Coyotes, Badgers, Cobras, Cows: Ernie Stary Has Saved Them AllAug 27, 2021 04:12PM ● By Kamrin Baker
Photo by Bill Sitzmann
An adult male coyote was found hanging on a privacy fence, its legs caught in the slats of the gate, in March 2017. The wild animal was hurt badly, and had it not been for the efforts of rescuers, including Ernie Stary, the animal likely would not have survived.
“The sheriff and I broke the middle fence board,” Stary said. “Of course, we asked the home owner if we could, and he said yes. After the middle board was broke the coyote was free and collapsed to the ground from exhaustion. I put the coyote on a flexible carrier stretcher and walked [it] to the work van with help from the sheriff’s deputy. I transported Coyote to the shelter immediately, and Laura from Wildlife Rescue came to pick up the animal for rehab. The coyote was nursed back to health after a month or so, and released back to the wild. He had torn tendons in both legs that had to heal.”
Stary served the Nebraska Humane Society as an animal control officer for 37 years before retiring this year. A Facebook post published on May 28, 2021, estimated that he had touched the lives of at least 27,000 animals.
To him, it was nothing more than second nature.
“It was my second home,” Stary said. “I was really tied into that job. Being out in the field on my own, just saving animals, kept me sticking with it for so long. It wasn’t about production or efficiency but how rewarding things went out in the field.”
Stary began his journey with animal care working in pest control with Terminix in 1984, but before that year was up, he had connected with some folks who worked for the NHS animal control department and got a job there. He studied with an officer for 60 days on probation and was then turned loose with his own van and catcher’s pole.
“During my probation period, I really got to liking it,” he said. “I was happy to be rescuing animals instead of preventing them.”
Stary is a quiet and reserved man who spent his time at the NHS calmly connecting with animals of all kinds. Within his first two years as an animal control officer, Stary encountered vicious dogs and was attacked twice. While investigating a complaint, a trio of dogs broke through a makeshift kennel and chased him through a few neighboring backyards, biting him in the underarm. This shook him, but he persevered in his job. Stary later helped break up a pitbull ring that spanned across Texas, Missouri, and Kansas.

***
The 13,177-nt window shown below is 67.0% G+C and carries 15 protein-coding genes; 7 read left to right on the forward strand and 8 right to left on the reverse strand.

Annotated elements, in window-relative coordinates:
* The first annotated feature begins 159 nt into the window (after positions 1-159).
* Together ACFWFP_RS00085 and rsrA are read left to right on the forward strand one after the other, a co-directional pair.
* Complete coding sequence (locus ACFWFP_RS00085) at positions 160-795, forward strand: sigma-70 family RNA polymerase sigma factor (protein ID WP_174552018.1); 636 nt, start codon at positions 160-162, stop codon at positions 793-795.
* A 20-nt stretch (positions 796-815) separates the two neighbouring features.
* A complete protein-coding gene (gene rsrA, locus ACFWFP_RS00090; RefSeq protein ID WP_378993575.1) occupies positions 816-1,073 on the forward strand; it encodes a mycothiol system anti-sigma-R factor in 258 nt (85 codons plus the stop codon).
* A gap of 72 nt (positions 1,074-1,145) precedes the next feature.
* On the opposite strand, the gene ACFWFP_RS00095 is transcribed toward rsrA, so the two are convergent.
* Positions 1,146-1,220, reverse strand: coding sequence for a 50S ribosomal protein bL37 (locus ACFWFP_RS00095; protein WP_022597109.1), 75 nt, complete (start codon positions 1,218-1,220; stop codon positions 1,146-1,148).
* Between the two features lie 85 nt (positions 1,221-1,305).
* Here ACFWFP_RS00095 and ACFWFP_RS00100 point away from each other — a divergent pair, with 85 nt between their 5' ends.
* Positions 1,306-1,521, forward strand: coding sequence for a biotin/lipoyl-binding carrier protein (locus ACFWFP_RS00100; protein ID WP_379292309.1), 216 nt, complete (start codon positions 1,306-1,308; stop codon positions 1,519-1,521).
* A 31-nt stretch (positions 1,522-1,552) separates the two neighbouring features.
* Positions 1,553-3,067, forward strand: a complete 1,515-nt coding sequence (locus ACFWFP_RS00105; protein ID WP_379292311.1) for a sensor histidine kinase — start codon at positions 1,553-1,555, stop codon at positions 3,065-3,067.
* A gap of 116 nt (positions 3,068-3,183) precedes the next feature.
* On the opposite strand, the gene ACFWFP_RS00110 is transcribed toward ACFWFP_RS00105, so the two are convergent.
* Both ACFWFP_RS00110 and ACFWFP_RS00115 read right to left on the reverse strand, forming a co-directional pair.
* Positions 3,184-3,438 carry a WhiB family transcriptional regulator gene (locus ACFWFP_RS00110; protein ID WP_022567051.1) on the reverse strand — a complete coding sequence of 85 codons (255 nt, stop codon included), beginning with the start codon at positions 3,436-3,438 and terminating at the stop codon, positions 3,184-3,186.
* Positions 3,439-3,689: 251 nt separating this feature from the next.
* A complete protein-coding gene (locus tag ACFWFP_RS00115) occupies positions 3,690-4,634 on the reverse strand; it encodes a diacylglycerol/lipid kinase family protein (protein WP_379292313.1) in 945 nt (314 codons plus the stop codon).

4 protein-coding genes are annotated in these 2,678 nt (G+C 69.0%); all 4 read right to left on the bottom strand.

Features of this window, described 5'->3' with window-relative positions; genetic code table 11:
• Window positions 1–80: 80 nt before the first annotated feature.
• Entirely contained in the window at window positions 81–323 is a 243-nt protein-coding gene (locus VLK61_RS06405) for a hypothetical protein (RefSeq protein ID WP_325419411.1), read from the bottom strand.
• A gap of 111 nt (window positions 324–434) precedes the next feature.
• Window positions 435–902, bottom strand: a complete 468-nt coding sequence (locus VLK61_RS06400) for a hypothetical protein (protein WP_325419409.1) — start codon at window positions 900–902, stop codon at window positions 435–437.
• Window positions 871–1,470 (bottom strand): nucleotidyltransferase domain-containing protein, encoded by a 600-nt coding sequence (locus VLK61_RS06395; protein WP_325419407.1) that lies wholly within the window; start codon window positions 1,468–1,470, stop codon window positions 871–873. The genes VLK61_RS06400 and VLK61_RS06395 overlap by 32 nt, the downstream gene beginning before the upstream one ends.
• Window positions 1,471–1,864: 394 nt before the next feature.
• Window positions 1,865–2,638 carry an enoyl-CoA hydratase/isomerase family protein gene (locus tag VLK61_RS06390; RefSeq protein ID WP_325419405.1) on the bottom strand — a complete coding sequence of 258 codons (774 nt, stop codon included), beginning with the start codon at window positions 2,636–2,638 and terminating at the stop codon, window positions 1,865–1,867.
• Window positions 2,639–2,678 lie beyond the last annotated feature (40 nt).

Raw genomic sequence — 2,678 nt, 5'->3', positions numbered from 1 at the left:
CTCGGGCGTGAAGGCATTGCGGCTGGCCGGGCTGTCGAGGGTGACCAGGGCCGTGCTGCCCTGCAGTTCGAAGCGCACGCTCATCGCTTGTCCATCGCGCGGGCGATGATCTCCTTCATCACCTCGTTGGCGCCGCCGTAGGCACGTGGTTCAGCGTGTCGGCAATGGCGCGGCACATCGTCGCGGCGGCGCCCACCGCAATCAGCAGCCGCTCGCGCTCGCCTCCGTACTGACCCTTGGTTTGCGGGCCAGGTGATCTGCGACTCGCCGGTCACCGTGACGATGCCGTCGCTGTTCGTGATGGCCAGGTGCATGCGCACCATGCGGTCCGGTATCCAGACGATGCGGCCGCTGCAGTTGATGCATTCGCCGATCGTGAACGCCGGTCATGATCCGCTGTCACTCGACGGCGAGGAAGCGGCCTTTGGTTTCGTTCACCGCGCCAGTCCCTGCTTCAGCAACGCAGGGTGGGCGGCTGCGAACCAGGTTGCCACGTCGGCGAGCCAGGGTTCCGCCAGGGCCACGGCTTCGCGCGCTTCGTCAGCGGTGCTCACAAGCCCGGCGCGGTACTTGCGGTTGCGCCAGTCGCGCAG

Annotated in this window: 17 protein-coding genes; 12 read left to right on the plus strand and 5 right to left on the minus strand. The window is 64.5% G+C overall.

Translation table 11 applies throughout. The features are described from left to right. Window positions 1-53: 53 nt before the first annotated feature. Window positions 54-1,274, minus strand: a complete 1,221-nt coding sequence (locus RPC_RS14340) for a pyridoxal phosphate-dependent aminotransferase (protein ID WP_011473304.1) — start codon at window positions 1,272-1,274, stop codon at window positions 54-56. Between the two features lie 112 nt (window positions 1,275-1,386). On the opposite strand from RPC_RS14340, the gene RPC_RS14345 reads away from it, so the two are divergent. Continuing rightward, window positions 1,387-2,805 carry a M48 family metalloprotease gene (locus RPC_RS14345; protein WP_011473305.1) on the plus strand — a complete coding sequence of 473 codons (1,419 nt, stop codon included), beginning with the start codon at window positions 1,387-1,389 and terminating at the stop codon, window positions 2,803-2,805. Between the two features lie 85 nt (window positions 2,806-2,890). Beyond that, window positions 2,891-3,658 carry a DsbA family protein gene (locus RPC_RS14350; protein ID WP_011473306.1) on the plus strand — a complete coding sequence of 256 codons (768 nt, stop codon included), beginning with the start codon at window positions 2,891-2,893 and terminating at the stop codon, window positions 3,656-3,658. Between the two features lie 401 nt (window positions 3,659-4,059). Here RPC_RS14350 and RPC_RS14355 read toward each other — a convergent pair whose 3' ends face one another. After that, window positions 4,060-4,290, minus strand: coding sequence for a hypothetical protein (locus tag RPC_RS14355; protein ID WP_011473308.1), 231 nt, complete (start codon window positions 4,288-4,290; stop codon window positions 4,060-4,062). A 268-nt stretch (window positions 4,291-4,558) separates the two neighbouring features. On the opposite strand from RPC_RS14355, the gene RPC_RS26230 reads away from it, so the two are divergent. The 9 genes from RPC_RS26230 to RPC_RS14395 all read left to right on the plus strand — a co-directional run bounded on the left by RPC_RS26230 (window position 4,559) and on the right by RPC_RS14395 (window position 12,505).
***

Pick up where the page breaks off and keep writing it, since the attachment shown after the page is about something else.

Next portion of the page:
Another time, an owner was more aggressive than the dogs—slashing a knife through Stary’s tire when he impounded the owner’s pets.
These early experiences didn’t keep him away. Stary took additional classes and trainings, volunteering for the ASPCA and buying his own small library to stay informed on all the animals he may encounter. He often volunteered for overnight emergency hours, handling some of the most challenging cases in the early hours of the morning. Stary was pleased to help rescue wildlife in these moments, turning them over to rehabilitation and rescue organizations.
He encountered an angry badger digging a den under the then-Aksarben racetrack. It was a batty job. Stary often stayed out all night taking bats out of houses, and then working a double shift into his standard morning call.
“I once got a big horned owl under Highway 75 who got a wing stuck in a barbed wire fence,” Stary said. “Once it recovered, the wildlife rehab center actually asked me if I wanted to meet them there to turn it loose again.”
Stary once fished a 6-foot-long alligator out of a plastic pond in someone’s basement—they were keeping it as a pet but eventually realized it was not legal and turned it over to NHS.
Another time, he and his supervisor at the time, Kelli Brown, chased a pig and a goat in Gretna for over 45 minutes to no avail. In frustration, Brown yelled out towards the goat—and that’s when they discovered the goat was, in fact, a fainting goat. Triggered by her scream, it passed out in the middle of the road.
Stary served on numerous hoarding calls, including one in which he rescued 100 cats from one home. He tipped overturned cows upright, busted cockfights, and herded haywire horses on the highway.
He once picked up a cobra in Bellevue from what he called a “military man” who had gotten bitten by, and an infection from, the snake. The military forced the man to surrender this unique pet to NHS.
“I just put him in a little Tupperware with a lid on it, and he sat on my dash in the van and was moving back and forth like a bobble head,” Stary recalled, chuckling. “We traveled back to the shelter together and I watched it dance on every bump I hit.” The cobra was subsequently turned over to the zoo.
Steve Glandt, vice president of field operations at NHS, worked with Stary for a short time but was inspired by his true passion for this work.
“For Ernie to endure 37 years of animals in distress really speaks to his passion for saving them,” Glandt says. “He’s just such a great guy. The dedication he had to the animals really set him apart.”
Brown, who now works for the city of Fremont, also speaks highly of him.
“Ernie is very smart and he took the time to research everything,” she said. “He wouldn’t wait for things to be assigned to him. He was so dedicated, and motivated, and was really able to steer people out of burnout.”
Visit nehumanesociety.org for more information.
This article originally appeared in the September 2021 issue of Omaha Magazine. To receive the magazine, click here to subscribe.